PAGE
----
Even a bad AV technology can be valuable, because protection against, say, 30 percent of all threats is still a lot better than protection against 0 percent of all threats.
However, besides the lousy protection, there's still plenty not to like about old-school AV technology.
The average person may not know whether AV software really protects her or not, but she generally knows that it is slow. This is certainly the most common complaint I hear about the technology from average consumers.
So why is most AV so slow?
Let's start by looking at the time people notice it most - when their computers are starting up.
Yes, any software that's going to protect you proactively needs to load up when the computer starts, and that could take a bit of time.
But AV products seem to feel the need to check the files on your computer for signs of bad stuff, and that is often what takes up the time.
The idea behind scanning your computer for bad stuff on bootup is that there might be things on your machine that have been newly determined as bad.
So, maybe there's a screensaver you downloaded a week ago, but your AV company just decided today that it is bad.
Or, in some cases, you might have got bad stuff on the computer when the AV software wasn't running.
For instance, you might have a dual-boot machine, meaning you have a second operating system on the machine that can write to the same disk drive. Maybe you run Windows and Linux, and downloaded some Windows virus while running Linux (where you're unlikely to be running AV).
The typical thing for AV software to do is to look at each file on your filesystem, determining whether or not it's bad. With most AV software, that process of judging a single file is stupidly inefficient.
For instance, many vendors rely heavily on a technique called cryptographic signature matching, but do so in an unintelligent way.
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First, let's look at what cryptographic signature matching is. AV vendors would like to do exact matching and say, "This file we're looking at is an exact digital copy of this bad file we saw yesterday."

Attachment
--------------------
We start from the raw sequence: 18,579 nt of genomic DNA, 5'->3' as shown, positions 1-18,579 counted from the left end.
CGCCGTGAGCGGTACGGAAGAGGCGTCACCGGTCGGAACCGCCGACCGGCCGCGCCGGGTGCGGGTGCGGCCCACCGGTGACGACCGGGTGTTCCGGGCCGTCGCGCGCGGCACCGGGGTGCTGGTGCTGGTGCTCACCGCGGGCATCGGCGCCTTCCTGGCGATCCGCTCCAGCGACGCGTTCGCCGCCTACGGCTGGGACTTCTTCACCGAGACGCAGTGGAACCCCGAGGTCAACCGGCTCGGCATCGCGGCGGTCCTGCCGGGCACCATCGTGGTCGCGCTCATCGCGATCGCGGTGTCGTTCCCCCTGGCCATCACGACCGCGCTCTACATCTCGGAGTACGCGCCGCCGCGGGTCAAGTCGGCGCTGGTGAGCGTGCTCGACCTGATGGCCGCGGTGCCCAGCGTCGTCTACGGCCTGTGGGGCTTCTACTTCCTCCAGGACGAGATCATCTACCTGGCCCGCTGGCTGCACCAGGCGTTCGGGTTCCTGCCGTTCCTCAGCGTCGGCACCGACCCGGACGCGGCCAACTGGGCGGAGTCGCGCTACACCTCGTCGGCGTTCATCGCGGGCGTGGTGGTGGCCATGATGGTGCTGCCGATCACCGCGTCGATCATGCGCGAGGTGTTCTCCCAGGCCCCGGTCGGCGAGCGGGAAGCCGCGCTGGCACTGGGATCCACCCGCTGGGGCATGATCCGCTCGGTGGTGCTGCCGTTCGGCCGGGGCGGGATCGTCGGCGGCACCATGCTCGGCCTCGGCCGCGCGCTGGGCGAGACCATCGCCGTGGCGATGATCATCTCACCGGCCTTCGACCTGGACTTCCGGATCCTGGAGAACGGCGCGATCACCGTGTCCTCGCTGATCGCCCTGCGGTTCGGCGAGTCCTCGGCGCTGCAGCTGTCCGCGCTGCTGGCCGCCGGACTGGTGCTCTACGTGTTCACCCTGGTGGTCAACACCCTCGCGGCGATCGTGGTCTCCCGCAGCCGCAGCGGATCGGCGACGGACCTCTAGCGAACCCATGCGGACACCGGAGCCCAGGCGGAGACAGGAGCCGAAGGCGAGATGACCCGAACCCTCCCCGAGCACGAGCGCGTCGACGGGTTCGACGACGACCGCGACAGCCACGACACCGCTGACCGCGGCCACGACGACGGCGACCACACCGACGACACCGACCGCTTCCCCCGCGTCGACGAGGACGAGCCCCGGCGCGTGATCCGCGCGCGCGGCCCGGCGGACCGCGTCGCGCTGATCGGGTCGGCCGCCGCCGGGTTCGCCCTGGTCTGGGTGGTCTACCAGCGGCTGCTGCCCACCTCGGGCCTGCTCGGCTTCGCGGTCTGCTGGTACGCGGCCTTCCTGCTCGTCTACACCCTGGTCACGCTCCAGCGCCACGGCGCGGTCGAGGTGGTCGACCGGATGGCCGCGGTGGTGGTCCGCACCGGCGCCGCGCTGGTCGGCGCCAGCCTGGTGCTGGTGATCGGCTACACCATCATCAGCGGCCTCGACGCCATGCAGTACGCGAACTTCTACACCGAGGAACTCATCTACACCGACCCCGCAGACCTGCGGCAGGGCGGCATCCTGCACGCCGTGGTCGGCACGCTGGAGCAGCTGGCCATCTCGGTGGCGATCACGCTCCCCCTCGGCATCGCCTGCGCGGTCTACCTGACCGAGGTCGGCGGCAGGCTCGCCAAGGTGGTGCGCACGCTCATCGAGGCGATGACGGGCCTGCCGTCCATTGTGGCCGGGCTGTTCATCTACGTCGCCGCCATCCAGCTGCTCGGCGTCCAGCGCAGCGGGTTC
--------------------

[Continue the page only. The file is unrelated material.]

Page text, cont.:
However, they don't want to have to put every piece of malware ever seen on customers' computers - that would take up too much space and would put even more ammunition in the hands of the bad guys.
Instead, they use some cryptography that takes the file as an input and spits out a number that is a fixed size.
The interesting thing is that the number that comes out appears to be purely random, but every time they enter the same input, the same output pops out.
The numbers that pop out of this algorithm are big numbers - so big that they won't ever see two different inputs that give the same output.
This algorithm lets AV vendors say, "If a file's cryptographic signature is 267,947,292,070,674,700,781,823,225,417,604,638,969, it is bad."
Now, they just have to store this number, not the whole file. The bad guy might like to try to produce bad software that gives the same results as popular good software.
For instance, he might try to produce software giving the same cryptographic signature as some version of Microsoft Word, hoping that it will make it harder for vendors to come up with a signature, because a cryptographic signature would give lots of false positives.
But the cryptography is the special sauce making this impossible. The number that pops out really is about as good as random, so the most plausible thing a bad guy could do here is write lots of new malware until one finally gives the same result as some legitimate file.
And, as you might guess, it would take too many tries to be practical, even if all of the bad guys in the world got together to work on the problem.